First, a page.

Not so sure about that last one. To be honest, I have kind of stopped paying attention.

I have stopped paying attention because it disgusts me when I see parents holding up their children in humiliation for all to see. I think it feels good to kids when they get the feeling that parents are on their side, helping them through the rough waters of school, friends, and society. They are children after all, it takes some time to figure out the world and their place in it. It must feel lonely and frightening for kids when their parents exploit them to prove some kind of point. They offer images of their own children as proof that they are bad-ass parents, and they will shoot their kid’s computer and film it to "Teach them a lesson" – all for the parent to collect accolades and fame. I’m not sure what is really going on here.

I know this generally inspires derisive hoots and hollers from those with deep and wide synaptic trails built by phrases like “kids need to be taught to obey”, "kids should know their place", “more stick, less carrot”, and “spare the rod, spoil the child”. But for just a moment I ask that we back off from our passionate and somewhat frightening calls to "Learn those kids a lesson like my Pappy done learned me!" and think about what all this public Facebook humiliation really means.

It means we are putting minors at risk.

Before these people reach the age of maturity, while their brains are still in "it is all about invincible me!" mode, and before they are mature enough to really know and feel comfortable in who they are, we are literally labeling them and telling them who they are. And, thanks to a world of rapidly shrinking privacy and that little phenomenon known as Facebook, we are creating an image that will last forever.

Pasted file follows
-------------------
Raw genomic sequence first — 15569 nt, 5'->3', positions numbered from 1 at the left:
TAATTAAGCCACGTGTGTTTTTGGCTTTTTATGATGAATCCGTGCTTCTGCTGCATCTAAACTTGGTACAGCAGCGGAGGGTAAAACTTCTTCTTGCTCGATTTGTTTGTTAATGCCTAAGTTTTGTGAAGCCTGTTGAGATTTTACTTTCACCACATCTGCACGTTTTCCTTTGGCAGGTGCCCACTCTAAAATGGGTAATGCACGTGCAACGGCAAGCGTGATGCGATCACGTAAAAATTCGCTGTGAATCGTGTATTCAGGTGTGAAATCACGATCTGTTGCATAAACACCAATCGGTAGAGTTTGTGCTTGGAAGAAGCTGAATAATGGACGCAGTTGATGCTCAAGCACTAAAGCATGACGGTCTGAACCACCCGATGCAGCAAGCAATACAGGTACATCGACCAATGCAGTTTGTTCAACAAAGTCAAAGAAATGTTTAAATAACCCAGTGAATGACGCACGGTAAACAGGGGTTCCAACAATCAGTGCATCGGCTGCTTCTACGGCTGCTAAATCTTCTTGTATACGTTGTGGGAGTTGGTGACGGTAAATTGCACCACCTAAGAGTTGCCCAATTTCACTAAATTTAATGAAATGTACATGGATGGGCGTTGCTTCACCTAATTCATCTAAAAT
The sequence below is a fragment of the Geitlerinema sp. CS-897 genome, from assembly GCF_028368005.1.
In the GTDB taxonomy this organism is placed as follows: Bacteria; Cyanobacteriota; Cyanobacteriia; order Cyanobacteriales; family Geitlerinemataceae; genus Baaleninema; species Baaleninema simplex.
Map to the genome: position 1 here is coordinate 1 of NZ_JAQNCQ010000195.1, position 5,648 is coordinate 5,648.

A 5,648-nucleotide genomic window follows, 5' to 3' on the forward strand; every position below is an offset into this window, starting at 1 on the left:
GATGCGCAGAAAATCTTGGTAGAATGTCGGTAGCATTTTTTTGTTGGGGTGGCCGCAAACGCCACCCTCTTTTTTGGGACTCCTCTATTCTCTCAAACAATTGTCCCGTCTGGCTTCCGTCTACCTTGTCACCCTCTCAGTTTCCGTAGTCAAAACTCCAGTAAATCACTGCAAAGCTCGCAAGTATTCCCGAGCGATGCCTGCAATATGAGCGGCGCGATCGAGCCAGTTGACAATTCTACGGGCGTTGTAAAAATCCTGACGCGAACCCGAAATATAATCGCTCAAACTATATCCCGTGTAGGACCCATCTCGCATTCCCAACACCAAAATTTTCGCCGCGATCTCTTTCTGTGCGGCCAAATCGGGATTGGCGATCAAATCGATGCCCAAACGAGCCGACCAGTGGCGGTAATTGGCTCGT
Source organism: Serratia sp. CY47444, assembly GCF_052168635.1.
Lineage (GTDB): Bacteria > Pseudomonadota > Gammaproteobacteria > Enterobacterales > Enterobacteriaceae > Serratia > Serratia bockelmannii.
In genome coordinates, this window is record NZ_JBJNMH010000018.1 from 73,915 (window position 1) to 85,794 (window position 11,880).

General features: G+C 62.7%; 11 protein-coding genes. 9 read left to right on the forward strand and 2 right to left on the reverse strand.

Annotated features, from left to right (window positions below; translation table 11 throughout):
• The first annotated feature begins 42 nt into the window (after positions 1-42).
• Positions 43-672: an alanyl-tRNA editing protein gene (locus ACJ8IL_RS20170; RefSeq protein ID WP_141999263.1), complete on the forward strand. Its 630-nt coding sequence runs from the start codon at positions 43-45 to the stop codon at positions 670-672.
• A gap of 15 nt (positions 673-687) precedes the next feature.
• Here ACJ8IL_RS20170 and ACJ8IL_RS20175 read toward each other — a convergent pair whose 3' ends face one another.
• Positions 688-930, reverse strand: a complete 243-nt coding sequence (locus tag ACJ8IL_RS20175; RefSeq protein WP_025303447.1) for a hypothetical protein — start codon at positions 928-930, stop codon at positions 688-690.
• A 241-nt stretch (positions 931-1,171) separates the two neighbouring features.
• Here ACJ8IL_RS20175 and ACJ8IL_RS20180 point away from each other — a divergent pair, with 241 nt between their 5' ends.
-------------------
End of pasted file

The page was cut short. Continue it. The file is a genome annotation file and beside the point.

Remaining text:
In a single click, we instantly strip away any chances for these young people to create and define themselves, or to be free from any stupid mistakes made before they were fully grown.

Why would a parent do this to their own child? Why would a parent send a message to the world that their child’s humility and self esteem didn’t matter? When I see children holding these signs, I immediately imagine their parent standing right next to them hold a sign reading “My child doesn’t feel safe, and I’m responsible.”

And now, it has become even more dangerous. Now businesses think it is acceptable for them to do this as well. Infamous Ink, a tattoo business in Waco, Texas, just decided to practice vigilante justice by posting a picture on Facebook of a 15 year-old boy who had stolen from their store, holding a sign reading "I am a thief". With this action, they circumvented the United States justice system and all the systems in place to protect minors from permanently damaging their lives when they are young and stupid.

Are we to trust in the wisdom of the Tattoo studio's owners more than in the wisdom of a carefully written, voted upon, law that the United States crafted to uphold justice?

I vote no. I vote no because this boy is a boy - a boy making stupid choices for sure - but a boy who may have lost his way. I vote no because I don't think he can be disgraced and shamed back to the straight and narrow. I vote no because, presumably, the tattoo studio owners are adults who should be exercising good judgment, but we clearly have no guarantee of that. I vote no because I believe in compassion, and not coercion.

This is dangerous people. We have put the fate of a 15-year-old boy in the hands of people who own a tattoo studio, not in the hands of those sworn to have his best interests at heart.

It is dangerous because people commenting on the picture are recognizing this boy, revealing where he went to school. Some are asking for his last name. It is dangerous because now this boy is receiving threatening texts on his personal phone. It is dangerous because in the comments below the picture people are threatening this boy, saying he deserves to be punched in the face, his fingers broken, and held down while horrible slurs are tattooed on his face.

The picture and comments about this boy advocate for the 17th century methods of The Scarlett Letter. Have we really not progressed beyond that?

Let’s use Facebook to share our lives, recipes, and cute cat pictures.

Let’s stop using it as a way to publicly, if not literally, flog children in the town square.